The NBA isn’t exactly the racist right’s favorite league or sport – but it is for millions of normal, sane adults and kids. In what appears…FINALLY…a movement to start putting the brakes on some of the craziness and insanity about guns – perhaps the NRA’s days of carrying guns to PTA Meeting, school sports events, and Churches are numbered.
They’re appearing in ads set to air during NBA games on Christmas.
The spots will begin airing during five NBA games on Christmas, when the league draws large audiences. The ads are part of the latest push by Everytown, dedicated to raising awareness of gun violence and advocating for reforms like expanding mandatory background checks and closing the “gun show loophole.”
The group has also worked with celebrities like Julianne Moore, Amy Schumer and Sofia Vergara to call for legislative action, but many of its best advocates are those who have suffered gun violence themselves or in their families.
For one of them, the NBA’s involvement is especially meaningful.
Richard Martinez started advocating for gun control measures in 2014, after his 20-year-old son, Christopher Michaels-Martinez, was killed in a mass shooting in Isla Vista, California.
As he told The Huffington Post, his son loved basketball.
“I don’t think ‘loved’ is even the right word,” Martinez said, recalling that his son played basketball throughout his life and, as a kid, participated in a basketball camp run by NBA legend Michael Jordan.
“He would be thrilled that these players are doing this. He was a great fan,” Martinez said.
Since his son’s death, more mass shootings have occurred, and Martinez said that every time, he has the same response.
“I have a visceral reaction because I know how they’re feeling,” he said, referring to the loved ones of those killed. “I know what it’s like to miss your loved one every day. People tell you to get over it, and you don’t.”
Martinez hopes that the basketball fans who see the ads recognize the devastating regularity of gun violence in America and “the appalling toll of gun violence on American life.”
“People see the news and forget,” Martinez said. “We need to do better, we can do better. We owe it to our kids. It’s a choice to do nothing. I don’t accept that it has to be this way in this country.”
The holiday season is a particularly painful time for Martinez, as his son would have turned 22 years old on Wednesday. Last year on Chris’ birthday, Martinez bought a cake and played basketball while wearing one of Chris’ favorite shirts. This year, he hopes to once again do something that Chris would have enjoyed, like going to see the new Star Wars movie.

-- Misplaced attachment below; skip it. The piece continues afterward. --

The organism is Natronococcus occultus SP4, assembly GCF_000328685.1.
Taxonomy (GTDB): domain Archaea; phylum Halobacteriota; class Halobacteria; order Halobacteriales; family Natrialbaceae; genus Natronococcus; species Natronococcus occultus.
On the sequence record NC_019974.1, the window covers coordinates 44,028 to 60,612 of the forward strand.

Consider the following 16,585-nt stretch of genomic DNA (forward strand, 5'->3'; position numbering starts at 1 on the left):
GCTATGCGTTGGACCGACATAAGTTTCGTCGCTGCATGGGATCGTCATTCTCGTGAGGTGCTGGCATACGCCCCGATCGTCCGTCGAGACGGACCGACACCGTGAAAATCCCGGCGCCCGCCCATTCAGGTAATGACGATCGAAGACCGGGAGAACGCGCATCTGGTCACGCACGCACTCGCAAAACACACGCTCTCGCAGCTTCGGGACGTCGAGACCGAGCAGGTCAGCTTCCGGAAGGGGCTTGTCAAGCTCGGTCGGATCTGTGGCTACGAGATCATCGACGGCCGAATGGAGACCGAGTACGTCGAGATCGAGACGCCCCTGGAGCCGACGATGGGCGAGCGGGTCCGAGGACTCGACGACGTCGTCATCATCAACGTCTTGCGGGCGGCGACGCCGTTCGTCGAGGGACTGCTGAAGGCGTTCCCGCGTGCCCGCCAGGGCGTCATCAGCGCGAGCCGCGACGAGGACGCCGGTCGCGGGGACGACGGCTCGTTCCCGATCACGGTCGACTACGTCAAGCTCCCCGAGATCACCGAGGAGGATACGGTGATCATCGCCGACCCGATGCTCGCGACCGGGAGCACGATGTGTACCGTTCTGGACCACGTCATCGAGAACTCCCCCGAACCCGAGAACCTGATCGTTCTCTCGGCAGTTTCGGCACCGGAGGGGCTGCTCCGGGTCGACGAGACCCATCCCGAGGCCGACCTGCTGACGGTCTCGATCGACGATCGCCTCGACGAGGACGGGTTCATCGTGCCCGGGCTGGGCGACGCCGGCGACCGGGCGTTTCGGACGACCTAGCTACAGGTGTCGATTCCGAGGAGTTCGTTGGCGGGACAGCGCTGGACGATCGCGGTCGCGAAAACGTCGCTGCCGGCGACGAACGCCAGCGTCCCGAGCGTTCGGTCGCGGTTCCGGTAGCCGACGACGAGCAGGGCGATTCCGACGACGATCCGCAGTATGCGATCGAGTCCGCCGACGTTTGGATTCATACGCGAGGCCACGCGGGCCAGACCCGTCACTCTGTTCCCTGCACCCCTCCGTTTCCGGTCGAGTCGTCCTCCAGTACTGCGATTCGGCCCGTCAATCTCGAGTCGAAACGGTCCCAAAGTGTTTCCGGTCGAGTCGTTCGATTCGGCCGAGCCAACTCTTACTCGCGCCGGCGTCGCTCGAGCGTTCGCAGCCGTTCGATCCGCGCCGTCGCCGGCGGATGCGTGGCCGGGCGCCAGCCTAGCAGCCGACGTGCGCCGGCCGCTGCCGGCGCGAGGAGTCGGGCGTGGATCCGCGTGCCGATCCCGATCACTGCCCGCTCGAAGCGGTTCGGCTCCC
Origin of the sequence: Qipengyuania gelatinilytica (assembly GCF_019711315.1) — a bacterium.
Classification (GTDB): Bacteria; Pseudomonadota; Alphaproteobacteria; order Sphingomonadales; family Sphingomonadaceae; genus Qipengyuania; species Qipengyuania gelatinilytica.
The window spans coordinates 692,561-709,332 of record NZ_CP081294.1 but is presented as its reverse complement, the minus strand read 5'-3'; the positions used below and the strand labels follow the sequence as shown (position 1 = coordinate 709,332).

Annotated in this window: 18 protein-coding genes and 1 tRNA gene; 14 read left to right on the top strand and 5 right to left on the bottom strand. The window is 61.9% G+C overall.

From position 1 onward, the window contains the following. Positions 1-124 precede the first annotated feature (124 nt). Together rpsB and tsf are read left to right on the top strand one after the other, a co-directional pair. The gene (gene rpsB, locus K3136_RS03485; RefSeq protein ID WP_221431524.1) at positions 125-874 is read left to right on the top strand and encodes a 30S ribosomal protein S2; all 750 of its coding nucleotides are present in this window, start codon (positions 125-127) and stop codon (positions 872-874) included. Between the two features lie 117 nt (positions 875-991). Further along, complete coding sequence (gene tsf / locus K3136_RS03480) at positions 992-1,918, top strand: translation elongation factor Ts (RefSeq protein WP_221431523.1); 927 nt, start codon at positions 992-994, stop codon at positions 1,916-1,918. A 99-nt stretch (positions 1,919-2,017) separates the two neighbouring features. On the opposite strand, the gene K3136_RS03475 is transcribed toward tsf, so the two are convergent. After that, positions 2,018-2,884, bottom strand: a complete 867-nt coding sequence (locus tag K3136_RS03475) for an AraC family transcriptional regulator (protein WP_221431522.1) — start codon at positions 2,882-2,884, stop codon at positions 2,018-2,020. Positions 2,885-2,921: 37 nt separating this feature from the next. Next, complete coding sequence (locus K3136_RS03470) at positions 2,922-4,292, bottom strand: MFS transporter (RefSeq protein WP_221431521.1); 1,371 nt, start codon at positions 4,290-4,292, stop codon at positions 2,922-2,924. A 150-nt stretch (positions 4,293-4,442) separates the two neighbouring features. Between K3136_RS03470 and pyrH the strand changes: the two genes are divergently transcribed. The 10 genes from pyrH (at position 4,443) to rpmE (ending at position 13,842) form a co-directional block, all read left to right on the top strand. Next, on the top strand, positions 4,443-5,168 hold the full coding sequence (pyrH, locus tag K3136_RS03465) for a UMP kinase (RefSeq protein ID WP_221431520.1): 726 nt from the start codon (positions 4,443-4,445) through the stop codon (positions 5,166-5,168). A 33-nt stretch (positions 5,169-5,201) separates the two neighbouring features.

“Maybe I’ll watch some basketball,” Martinez said.
Last week only 2 of the 9 Justices wanted to tr the case of a community banning assault weapons. The author of this piece believes the issue is that Uncle Tommie Clarence doesn’t understand the law… Wrong. It is just Uncle Tommie keeping his nose as far up Scalia’s Derriere as possible. Ergo situation normal for Uncle Tommie.
The other week the Supreme Court denied certiorari in Friedman v. Highland Park, a Seventh Circuit Court of Appeals decision that left intact the city’s law that denied anyone in the community the ability to have assault weapons or large-capacity magazines. In a dissent from the denial of certiorari, Justice Clarence Thomas, joined by Justice Antonin Scalia, wrote that the other Justices refusal to review the case “flouts” the Court’s holdings in District of Columbia v. Heller and McDonald v. City of Chicago, and in doing so relegated the Second Amendment to a “second-class right.” What Justice Thomas found “doubly wrong” was the Court’s acquiescence to state and local governments deciding “which firearms [the] people may possess.”
What is particularly interesting about Justice Thomas’s dissent is it embodies aspects of both originalism and living constitutionalism. On the one hand, Justice Thomas criticizes the Seventh Circuit’s opinion on the grounds it failed to properly consider the scope of the Second Amendment “when the people adopted” it. He then proceeds to criticize the Seventh Circuit for not recognizing the number of contemporary Americans who own assault weapons and high-capacity magazines. As Justice Thomas put it, “The question … is not whether citizens have adequate alternatives available for self-defense,” but “whether the law bans types of firearms commonly used for a lawful purpose—regardless of whether alternatives exist.”